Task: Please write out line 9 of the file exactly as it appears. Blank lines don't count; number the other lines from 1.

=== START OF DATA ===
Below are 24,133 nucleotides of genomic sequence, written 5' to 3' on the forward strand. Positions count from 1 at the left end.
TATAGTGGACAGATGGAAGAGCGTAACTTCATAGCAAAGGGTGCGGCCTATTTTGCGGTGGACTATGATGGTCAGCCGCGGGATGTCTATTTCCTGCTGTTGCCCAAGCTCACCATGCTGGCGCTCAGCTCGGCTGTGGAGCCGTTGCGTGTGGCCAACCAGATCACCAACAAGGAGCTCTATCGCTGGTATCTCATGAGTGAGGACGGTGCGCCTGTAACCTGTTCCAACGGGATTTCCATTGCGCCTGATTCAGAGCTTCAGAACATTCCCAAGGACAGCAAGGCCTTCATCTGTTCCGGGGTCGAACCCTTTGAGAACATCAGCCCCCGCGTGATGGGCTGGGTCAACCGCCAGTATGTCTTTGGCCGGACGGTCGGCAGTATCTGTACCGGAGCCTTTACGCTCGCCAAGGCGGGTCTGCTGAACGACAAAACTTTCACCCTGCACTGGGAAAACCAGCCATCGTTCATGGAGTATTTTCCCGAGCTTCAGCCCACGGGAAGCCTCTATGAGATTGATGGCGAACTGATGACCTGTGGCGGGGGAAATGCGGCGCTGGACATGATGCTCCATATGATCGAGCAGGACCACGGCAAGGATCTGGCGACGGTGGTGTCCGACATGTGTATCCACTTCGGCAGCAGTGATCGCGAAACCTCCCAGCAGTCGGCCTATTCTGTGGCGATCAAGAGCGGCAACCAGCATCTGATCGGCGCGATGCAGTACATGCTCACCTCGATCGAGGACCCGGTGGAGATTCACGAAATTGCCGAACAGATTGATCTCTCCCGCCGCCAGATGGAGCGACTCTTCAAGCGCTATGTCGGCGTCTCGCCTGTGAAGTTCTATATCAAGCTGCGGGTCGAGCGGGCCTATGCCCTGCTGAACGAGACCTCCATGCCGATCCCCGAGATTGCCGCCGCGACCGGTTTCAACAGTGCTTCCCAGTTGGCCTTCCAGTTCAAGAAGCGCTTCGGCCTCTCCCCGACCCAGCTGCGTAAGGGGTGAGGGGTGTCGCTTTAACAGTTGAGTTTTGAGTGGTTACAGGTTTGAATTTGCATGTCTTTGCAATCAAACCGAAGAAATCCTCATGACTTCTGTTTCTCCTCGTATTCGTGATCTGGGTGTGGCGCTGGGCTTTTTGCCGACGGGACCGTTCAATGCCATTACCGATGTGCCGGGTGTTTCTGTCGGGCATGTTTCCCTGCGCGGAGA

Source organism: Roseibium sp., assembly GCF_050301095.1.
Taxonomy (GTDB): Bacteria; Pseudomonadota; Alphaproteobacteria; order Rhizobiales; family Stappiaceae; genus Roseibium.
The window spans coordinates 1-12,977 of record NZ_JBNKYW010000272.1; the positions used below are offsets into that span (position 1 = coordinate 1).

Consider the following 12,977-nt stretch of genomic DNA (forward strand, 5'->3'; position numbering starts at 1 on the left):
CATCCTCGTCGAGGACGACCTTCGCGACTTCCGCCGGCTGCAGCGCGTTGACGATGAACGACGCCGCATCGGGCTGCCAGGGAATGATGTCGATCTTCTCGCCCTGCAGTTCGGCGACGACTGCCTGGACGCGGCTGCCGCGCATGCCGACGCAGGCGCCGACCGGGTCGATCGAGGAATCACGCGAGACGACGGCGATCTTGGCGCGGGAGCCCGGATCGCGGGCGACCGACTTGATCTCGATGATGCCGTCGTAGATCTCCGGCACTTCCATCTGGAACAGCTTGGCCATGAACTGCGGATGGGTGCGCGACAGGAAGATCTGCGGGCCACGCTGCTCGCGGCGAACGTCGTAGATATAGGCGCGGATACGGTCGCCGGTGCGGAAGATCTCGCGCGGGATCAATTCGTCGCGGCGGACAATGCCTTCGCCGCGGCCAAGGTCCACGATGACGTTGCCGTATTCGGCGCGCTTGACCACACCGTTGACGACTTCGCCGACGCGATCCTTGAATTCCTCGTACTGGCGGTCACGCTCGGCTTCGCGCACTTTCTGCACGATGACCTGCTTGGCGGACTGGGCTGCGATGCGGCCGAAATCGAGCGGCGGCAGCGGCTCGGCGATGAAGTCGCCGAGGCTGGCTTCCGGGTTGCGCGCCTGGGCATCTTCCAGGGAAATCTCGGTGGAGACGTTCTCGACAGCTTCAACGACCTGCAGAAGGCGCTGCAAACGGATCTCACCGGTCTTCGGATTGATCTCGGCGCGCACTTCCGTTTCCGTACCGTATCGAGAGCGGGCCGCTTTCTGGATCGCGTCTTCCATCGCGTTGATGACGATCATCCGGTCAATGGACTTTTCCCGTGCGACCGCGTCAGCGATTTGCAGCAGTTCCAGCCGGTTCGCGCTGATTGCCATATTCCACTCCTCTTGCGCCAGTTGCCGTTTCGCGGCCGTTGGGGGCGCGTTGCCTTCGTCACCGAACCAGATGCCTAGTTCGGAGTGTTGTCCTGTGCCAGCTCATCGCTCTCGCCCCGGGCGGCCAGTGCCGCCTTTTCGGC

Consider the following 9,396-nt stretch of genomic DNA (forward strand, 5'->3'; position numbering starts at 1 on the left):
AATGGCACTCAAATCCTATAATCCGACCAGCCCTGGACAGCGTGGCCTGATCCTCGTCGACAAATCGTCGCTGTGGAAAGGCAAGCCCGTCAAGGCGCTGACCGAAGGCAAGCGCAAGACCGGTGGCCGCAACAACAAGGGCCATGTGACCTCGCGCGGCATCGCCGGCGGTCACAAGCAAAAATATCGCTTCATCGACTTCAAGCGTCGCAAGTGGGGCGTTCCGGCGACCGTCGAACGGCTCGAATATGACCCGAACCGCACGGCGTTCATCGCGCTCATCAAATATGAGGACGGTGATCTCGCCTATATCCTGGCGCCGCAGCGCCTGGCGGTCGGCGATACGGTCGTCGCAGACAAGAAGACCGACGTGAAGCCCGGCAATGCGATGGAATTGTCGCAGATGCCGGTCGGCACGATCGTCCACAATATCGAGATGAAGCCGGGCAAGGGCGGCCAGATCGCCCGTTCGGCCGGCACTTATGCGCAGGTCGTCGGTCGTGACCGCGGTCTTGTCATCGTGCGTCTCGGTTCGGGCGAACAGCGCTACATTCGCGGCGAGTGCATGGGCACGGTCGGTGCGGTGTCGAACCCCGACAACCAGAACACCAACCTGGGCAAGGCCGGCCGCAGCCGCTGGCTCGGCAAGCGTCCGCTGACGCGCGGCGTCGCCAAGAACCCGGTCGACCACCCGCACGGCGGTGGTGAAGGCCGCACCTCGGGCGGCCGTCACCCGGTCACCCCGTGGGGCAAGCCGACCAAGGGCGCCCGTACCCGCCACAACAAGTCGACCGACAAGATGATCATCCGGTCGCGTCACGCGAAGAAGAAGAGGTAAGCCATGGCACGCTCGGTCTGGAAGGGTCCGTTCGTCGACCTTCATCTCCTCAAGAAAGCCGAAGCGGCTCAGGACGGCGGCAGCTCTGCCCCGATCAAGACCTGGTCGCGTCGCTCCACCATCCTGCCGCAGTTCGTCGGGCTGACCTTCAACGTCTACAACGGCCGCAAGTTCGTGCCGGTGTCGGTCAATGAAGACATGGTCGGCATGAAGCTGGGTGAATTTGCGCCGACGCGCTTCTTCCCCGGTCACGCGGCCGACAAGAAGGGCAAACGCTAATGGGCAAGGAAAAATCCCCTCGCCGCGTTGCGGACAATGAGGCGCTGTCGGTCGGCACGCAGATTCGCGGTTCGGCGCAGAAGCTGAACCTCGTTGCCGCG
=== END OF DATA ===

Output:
AATGGCACTCAAATCCTATAATCCGACCAGCCCTGGACAGCGTGGCCTGATCCTCGTCGACAAATCGTCGCTGTGGAAAGGCAAGCCCGTCAAGGCGCTGACCGAAGGCAAGCGCAAGACCGGTGGCCGCAACAACAAGGGCCATGTGACCTCGCGCGGCATCGCCGGCGGTCACAAGCAAAAATATCGCTTCATCGACTTCAAGCGTCGCAAGTGGGGCGTTCCGGCGACCGTCGAACGGCTCGAATATGACCCGAACCGCACGGCGTTCATCGCGCTCATCAAATATGAGGACGGTGATCTCGCCTATATCCTGGCGCCGCAGCGCCTGGCGGTCGGCGATACGGTCGTCGCAGACAAGAAGACCGACGTGAAGCCCGGCAATGCGATGGAATTGTCGCAGATGCCGGTCGGCACGATCGTCCACAATATCGAGATGAAGCCGGGCAAGGGCGGCCAGATCGCCCGTTCGGCCGGCACTTATGCGCAGGTCGTCGGTCGTGACCGCGGTCTTGTCATCGTGCGTCTCGGTTCGGGCGAACAGCGCTACATTCGCGGCGAGTGCATGGGCACGGTCGGTGCGGTGTCGAACCCCGACAACCAGAACACCAACCTGGGCAAGGCCGGCCGCAGCCGCTGGCTCGGCAAGCGTCCGCTGACGCGCGGCGTCGCCAAGAACCCGGTCGACCACCCGCACGGCGGTGGTGAAGGCCGCACCTCGGGCGGCCGTCACCCGGTCACCCCGTGGGGCAAGCCGACCAAGGGCGCCCGTACCCGCCACAACAAGTCGACCGACAAGATGATCATCCGGTCGCGTCACGCGAAGAAGAAGAGGTAAGCCATGGCACGCTCGGTCTGGAAGGGTCCGTTCGTCGACCTTCATCTCCTCAAGAAAGCCGAAGCGGCTCAGGACGGCGGCAGCTCTGCCCCGATCAAGACCTGGTCGCGTCGCTCCACCATCCTGCCGCAGTTCGTCGGGCTGACCTTCAACGTCTACAACGGCCGCAAGTTCGTGCCGGTGTCGGTCAATGAAGACATGGTCGGCATGAAGCTGGGTGAATTTGCGCCGACGCGCTTCTTCCCCGGTCACGCGGCCGACAAGAAGGGCAAACGCTAATGGGCAAGGAAAAATCCCCTCGCCGCGTTGCGGACAATGAGGCGCTGTCGGTCGGCACGCAGATTCGCGGTTCGGCGCAGAAGCTGAACCTCGTTGCCGCG